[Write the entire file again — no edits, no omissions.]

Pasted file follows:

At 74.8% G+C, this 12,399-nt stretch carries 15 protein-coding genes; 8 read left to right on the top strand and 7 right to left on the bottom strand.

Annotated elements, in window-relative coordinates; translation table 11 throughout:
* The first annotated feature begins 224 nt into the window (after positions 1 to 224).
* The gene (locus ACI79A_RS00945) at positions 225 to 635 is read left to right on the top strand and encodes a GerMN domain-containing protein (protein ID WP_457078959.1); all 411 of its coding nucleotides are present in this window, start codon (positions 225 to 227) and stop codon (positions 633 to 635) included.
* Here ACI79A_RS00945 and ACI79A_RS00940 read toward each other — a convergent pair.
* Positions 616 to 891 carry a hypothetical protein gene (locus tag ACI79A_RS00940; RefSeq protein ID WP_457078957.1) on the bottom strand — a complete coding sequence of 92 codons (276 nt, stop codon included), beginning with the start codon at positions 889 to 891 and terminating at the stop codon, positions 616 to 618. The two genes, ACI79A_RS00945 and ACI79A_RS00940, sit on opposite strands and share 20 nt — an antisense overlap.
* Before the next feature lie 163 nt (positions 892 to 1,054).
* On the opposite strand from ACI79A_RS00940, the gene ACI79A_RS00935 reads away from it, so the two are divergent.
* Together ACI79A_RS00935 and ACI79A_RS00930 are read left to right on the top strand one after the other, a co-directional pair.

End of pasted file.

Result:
At 74.8% G+C, this 12,399-nt stretch carries 15 protein-coding genes; 8 read left to right on the top strand and 7 right to left on the bottom strand.

Annotated elements, in window-relative coordinates; translation table 11 throughout:
* The first annotated feature begins 224 nt into the window (after positions 1 to 224).
* The gene (locus ACI79A_RS00945) at positions 225 to 635 is read left to right on the top strand and encodes a GerMN domain-containing protein (protein ID WP_457078959.1); all 411 of its coding nucleotides are present in this window, start codon (positions 225 to 227) and stop codon (positions 633 to 635) included.
* Here ACI79A_RS00945 and ACI79A_RS00940 read toward each other — a convergent pair.
* Positions 616 to 891 carry a hypothetical protein gene (locus tag ACI79A_RS00940; RefSeq protein ID WP_457078957.1) on the bottom strand — a complete coding sequence of 92 codons (276 nt, stop codon included), beginning with the start codon at positions 889 to 891 and terminating at the stop codon, positions 616 to 618. The two genes, ACI79A_RS00945 and ACI79A_RS00940, sit on opposite strands and share 20 nt — an antisense overlap.
* Before the next feature lie 163 nt (positions 892 to 1,054).
* On the opposite strand from ACI79A_RS00940, the gene ACI79A_RS00935 reads away from it, so the two are divergent.
* Together ACI79A_RS00935 and ACI79A_RS00930 are read left to right on the top strand one after the other, a co-directional pair.